Algorithms to Live By

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I picked up a copy of Algorithms to Live By: The Computer Science of Human Decisions, written by Brian Christian and Tom Griffiths, after Amazon CTO Werner Vogels tweeted about it. I’ve come to really appreciate his book recommendations, and Algorithms to Live By doesn’t disappoint.

It takes decades of computer science learning and shows us how to apply it to our everyday lives. They call it “human algorithm design—searching for better solutions to the challenges people encounter every day”. In learning to think algorithmically about common daily problems, Algorithms to Live By teaches us how to reduce the cognitive processing required to make good decisions, which in turn can improve our quality of life by not only optimizing the probability that our decisions result in our desired outcomes, but also by reducing stress and the time required to make informed decisions. It does this by contrasting computer algorithms, or the methods with which computers make decisions, with the methods people commonly use to make decisions.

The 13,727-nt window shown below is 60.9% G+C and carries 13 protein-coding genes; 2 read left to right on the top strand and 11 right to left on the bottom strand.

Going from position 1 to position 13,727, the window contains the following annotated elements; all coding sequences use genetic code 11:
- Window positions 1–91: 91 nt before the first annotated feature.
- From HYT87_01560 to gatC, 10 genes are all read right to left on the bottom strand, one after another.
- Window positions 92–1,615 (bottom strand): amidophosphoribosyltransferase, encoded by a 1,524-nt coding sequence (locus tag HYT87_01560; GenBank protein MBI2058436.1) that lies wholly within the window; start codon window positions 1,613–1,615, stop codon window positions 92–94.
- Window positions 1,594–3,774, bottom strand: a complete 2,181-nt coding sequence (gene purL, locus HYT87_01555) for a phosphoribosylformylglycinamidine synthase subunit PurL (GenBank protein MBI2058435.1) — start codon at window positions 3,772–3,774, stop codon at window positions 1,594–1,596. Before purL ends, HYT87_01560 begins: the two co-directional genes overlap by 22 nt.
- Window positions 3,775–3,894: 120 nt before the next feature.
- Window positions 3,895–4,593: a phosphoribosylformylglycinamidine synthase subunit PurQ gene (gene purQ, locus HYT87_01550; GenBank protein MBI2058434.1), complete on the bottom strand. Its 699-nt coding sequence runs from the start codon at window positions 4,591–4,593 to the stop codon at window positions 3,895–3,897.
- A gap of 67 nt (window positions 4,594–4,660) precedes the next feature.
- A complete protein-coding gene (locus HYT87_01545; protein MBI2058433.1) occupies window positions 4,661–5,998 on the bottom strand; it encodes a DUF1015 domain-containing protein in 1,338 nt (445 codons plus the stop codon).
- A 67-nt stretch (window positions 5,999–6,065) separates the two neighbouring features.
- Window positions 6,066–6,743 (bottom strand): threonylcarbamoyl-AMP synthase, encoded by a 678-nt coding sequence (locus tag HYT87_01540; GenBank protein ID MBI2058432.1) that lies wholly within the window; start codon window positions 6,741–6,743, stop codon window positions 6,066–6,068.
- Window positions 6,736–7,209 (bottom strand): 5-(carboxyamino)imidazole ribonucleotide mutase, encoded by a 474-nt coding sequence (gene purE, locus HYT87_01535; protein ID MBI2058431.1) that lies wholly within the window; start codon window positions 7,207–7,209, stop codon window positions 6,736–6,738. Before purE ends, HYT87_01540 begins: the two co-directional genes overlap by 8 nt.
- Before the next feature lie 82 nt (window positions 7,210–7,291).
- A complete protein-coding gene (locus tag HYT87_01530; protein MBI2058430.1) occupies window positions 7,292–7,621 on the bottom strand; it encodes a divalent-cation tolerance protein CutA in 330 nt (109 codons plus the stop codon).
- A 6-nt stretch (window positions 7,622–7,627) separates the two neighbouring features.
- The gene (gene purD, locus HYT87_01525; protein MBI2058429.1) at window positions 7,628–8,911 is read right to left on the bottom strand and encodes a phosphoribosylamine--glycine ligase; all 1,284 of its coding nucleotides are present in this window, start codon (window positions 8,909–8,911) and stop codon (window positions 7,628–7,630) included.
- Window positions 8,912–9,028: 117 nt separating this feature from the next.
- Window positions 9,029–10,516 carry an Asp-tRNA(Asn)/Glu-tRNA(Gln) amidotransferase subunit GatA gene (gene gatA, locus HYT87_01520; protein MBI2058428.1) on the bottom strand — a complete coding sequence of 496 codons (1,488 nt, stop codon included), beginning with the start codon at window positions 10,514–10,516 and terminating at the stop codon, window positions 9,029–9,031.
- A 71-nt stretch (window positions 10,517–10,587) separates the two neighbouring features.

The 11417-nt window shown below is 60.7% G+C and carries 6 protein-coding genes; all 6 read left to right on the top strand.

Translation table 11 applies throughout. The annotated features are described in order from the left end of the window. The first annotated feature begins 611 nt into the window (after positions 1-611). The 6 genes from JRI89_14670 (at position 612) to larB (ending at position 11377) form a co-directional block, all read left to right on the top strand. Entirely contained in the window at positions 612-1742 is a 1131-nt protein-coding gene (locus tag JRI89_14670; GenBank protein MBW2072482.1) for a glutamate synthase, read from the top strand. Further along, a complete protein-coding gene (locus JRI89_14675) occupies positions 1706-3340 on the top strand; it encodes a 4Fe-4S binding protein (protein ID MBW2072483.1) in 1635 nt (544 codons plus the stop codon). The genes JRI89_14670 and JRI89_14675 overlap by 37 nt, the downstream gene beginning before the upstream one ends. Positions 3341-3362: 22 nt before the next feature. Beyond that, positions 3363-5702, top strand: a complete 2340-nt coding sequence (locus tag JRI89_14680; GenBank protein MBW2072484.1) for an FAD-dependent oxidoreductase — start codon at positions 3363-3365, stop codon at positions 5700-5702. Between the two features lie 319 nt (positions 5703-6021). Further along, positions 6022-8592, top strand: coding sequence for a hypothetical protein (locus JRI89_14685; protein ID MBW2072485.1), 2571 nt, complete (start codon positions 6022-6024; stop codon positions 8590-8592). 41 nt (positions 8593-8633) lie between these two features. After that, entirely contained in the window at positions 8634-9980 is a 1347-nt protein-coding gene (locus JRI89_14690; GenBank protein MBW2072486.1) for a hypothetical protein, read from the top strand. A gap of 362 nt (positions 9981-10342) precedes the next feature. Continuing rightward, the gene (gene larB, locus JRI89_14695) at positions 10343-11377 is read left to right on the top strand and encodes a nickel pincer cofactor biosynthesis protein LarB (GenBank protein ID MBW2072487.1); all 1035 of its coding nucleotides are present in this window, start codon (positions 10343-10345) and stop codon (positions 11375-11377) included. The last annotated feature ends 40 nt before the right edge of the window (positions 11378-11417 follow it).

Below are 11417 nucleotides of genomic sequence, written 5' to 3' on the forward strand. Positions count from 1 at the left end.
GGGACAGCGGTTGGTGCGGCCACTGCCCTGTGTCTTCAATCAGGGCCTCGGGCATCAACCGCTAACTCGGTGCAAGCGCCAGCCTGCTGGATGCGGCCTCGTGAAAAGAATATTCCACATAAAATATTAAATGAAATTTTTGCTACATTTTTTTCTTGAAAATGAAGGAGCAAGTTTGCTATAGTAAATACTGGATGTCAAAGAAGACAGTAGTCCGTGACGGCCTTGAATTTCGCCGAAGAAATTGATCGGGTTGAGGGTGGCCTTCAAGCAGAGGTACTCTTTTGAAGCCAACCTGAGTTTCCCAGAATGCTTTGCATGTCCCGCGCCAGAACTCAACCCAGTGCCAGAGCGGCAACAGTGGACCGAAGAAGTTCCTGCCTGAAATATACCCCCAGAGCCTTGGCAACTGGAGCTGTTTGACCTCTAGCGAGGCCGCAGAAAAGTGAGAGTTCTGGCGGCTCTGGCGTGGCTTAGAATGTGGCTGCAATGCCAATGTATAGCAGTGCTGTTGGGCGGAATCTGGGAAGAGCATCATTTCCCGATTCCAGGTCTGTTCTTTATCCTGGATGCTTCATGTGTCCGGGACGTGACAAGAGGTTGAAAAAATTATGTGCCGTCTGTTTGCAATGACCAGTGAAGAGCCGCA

Algorithms to Live By covers 11 different areas of problem solving:

  1. Optimal Stopping
  2. Explore/Exploit
  3. Sorting
  4. Caching
  5. Scheduling
  6. Bayes’s Rule
  7. Overfitting
  8. Relaxation
  9. Randomness
  10. Networking
  11. Game Theory

Ultimately, it shows us:

How to manage finite space, finite time, limited attention, unknown unknowns, incomplete information, and an unforeseeable future; how to do so with grace and confidence; and how to do so in a community with others who are all simultaneously trying to do the same.

If you’ve read books like Superintelligence or Reality is Broken, or have been interested in non-fiction writing of similar emerging technology categories, definitely put Algorithms to Live By on your reading list. It’s a wonderful, thought-provoking and truly eye-opening read.

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